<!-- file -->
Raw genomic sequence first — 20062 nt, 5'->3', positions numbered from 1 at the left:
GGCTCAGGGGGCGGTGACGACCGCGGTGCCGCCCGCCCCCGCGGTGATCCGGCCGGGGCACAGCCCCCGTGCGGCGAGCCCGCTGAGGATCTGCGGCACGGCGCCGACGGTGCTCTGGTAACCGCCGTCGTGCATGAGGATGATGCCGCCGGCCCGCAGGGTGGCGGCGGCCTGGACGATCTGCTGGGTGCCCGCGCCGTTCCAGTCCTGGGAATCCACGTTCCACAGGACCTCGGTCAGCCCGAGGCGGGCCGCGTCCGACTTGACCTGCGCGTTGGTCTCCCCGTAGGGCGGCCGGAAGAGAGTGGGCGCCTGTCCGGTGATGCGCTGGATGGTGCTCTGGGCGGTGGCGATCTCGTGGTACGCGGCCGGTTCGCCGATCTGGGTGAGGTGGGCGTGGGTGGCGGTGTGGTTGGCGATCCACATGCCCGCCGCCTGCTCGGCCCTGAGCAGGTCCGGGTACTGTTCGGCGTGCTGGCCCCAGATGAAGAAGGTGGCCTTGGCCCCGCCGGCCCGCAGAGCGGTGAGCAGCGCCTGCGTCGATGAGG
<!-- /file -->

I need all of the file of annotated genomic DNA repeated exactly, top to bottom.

Raw genomic sequence first — 20062 nt, 5'->3', positions numbered from 1 at the left:
GGCTCAGGGGGCGGTGACGACCGCGGTGCCGCCCGCCCCCGCGGTGATCCGGCCGGGGCACAGCCCCCGTGCGGCGAGCCCGCTGAGGATCTGCGGCACGGCGCCGACGGTGCTCTGGTAACCGCCGTCGTGCATGAGGATGATGCCGCCGGCCCGCAGGGTGGCGGCGGCCTGGACGATCTGCTGGGTGCCCGCGCCGTTCCAGTCCTGGGAATCCACGTTCCACAGGACCTCGGTCAGCCCGAGGCGGGCCGCGTCCGACTTGACCTGCGCGTTGGTCTCCCCGTAGGGCGGCCGGAAGAGAGTGGGCGCCTGTCCGGTGATGCGCTGGATGGTGCTCTGGGCGGTGGCGATCTCGTGGTACGCGGCCGGTTCGCCGATCTGGGTGAGGTGGGCGTGGGTGGCGGTGTGGTTGGCGATCCACATGCCCGCCGCCTGCTCGGCCCTGAGCAGGTCCGGGTACTGTTCGGCGTGCTGGCCCCAGATGAAGAAGGTGGCCTTGGCCCCGCCGGCCCGCAGAGCGGTGAGCAGCGCCTGCGTCGATGAGG